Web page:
My short essay on the successful bid for Port Harcourt as the World Book Capital for 2014 by the Rainbow Book Club appears in YNaija.
Here’s a short excerpt:
“Port Harcourt as the World Book Capital of 2014 will thrust books, and literature into public glare. It is not the case that Nigerians and Africans are not a reading, or ‘literary’ public. It is the case that we need to enliven our books: adapt them into films, exhibit excerpts from them alongside photographs, convert them into formats for mobile devices, serialize them into soapies, adapt them into comic strips, read them aloud as podcasts and audio books, broadcast SMS excerpts from them—endlessly reuse them. So, we need an incident, an event, to galvanize literary efforts within the African continent. Port Harcourt as World Book Capital 2014 is thatevent.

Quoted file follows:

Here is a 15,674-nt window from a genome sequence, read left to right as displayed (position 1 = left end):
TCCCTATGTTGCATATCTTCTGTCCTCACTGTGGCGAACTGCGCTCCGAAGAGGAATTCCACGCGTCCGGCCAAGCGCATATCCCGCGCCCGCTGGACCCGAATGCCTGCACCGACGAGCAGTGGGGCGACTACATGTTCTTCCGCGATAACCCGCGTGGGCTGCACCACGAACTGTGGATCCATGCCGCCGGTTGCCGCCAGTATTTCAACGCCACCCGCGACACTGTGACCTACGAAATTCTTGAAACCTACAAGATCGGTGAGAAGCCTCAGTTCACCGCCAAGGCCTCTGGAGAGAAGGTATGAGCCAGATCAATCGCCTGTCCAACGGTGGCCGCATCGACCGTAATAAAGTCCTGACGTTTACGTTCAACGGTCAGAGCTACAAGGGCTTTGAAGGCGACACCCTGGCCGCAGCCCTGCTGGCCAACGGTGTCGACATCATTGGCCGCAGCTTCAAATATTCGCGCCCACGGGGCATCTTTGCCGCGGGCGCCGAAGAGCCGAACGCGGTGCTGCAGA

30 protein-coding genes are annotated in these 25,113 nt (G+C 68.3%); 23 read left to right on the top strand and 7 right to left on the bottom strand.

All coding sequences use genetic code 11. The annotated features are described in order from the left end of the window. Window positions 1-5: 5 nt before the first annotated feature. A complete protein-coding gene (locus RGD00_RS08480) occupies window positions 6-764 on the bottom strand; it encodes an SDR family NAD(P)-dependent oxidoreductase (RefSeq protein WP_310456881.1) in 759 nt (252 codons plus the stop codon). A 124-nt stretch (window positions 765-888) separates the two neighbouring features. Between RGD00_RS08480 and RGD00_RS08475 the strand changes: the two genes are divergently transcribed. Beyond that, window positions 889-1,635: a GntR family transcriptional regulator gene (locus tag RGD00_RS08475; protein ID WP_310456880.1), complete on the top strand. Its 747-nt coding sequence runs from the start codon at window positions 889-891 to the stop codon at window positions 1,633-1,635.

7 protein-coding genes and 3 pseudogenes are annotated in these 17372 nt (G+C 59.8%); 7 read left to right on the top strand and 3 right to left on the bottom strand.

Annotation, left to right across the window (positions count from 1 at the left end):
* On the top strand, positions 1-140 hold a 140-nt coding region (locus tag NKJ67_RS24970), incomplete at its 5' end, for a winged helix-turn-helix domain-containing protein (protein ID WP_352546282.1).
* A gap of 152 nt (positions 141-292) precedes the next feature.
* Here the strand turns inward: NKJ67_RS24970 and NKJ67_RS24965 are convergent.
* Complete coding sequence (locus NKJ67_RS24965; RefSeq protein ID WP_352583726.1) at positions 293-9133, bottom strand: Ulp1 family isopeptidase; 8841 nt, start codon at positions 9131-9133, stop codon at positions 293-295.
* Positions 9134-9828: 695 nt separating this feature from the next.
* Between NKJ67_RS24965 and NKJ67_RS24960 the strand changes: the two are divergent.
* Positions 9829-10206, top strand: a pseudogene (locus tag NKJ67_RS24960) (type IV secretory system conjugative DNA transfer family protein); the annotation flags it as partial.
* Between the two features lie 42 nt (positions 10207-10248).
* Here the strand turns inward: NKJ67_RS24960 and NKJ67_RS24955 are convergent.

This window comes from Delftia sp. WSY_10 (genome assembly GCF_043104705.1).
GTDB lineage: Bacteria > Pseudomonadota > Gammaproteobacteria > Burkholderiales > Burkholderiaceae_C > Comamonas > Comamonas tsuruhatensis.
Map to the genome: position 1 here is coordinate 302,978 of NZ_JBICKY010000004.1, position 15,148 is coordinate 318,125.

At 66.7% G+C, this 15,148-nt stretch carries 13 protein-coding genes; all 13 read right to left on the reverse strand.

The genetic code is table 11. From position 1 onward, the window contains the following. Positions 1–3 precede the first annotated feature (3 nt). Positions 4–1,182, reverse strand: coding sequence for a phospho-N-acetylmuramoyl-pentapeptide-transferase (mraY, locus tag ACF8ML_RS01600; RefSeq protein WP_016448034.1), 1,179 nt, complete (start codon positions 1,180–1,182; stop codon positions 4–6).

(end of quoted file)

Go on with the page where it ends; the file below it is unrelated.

I recognize the gift this successful bid is to collective memory, to what Nigeria is, to whom Nigerians are. Port Harcourt is a historic city, by all ramifications; a centre point for British military operations in World War 1; Nigeria’s most prominent oil city; a symbol of the struggle for equity and environmental sustainability. From this standpoint of history we can imagine a coming history, when Port Harcourt is described as the outpost of Nigeria’s literature.”
Read the rest here.